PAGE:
To help caregivers remember to discuss these four components while reading to children, IDEA bookmarks are offered in the supplemental materials.

Example of Caregiver-Child Book Reading

In the story that follows, IDEA questions are presented in red font to show how and when a caregiver might ask about story elements, new words, literal and inferential information, and illustrations.

Liz’s Big Day

Liz dancing
“My dance recital is today!” Liz thought as she leaped out of bed to get ready for her big day. (Look at the illustration. What is Liz getting ready to do today?) Today, Liz will perform her tap dance routine in front of all her friends and family. She practiced all summer for the opportunity to show off her new moves. (What is the character’s name in the story?)

Liz ran downstairs to join her family at breakfast when she noticed something that stopped her in her tracks. She realized that she did not smell fresh pancakes or hear the chatter of her parents discussing the morning news. “That’s odd,” she thought to herself as she crept down the stairs. “My dad always cooks me pancakes for breakfast on Saturdays. Where did everyone go?” (Where do you think Liz’s family is?) Liz walked into her dad’s bedroom, but no one was there. Liz started to cry as she wondered, “Has my family forgotten about my big day?” (How do you think Liz felt when she could not find her family on her big day?)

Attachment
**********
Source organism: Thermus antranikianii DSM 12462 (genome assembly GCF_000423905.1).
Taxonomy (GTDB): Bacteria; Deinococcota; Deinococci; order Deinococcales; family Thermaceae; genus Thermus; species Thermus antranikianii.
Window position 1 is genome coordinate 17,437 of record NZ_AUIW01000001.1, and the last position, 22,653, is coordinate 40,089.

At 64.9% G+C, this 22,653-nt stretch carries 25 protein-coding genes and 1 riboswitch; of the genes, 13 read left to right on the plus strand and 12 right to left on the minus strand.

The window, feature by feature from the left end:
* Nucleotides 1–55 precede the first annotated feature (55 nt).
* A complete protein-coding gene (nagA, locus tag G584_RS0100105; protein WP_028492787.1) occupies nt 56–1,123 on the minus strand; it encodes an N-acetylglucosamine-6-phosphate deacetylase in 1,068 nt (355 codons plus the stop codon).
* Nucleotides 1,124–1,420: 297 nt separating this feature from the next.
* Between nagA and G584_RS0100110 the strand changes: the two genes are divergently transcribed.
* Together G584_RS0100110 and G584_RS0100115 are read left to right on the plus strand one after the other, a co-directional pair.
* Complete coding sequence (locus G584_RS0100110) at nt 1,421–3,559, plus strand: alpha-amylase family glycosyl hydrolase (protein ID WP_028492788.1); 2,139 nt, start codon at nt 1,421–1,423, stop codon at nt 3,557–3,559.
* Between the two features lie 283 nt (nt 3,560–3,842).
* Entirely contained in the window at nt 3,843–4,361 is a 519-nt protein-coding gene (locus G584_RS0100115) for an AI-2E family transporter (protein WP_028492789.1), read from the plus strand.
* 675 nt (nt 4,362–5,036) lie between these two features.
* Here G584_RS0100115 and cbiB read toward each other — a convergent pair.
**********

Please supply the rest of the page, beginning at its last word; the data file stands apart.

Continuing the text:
Then, she heard an unusual sound in the dining room. (Liz heard an unusual sound in the living room. “Unusual” means strange or odd. What unusual sound do you think she heard?). When she peeked around the corner, she was immediately filled with joy. “Surprise!” chanted a group of familiar faces. Liz was so startled she could hardly move. (Where was Liz’s family the whole time?) “I thought you forgot about my big day,” cried Liz. Just as he always does, her dad walked over to give her the biggest hug. “We would not miss this day for anything, Liz.” Liz hugged her dad and said, “This is the best day ever!”


Identify story elements

Define unfamiliar words

Elicit literal and inferential information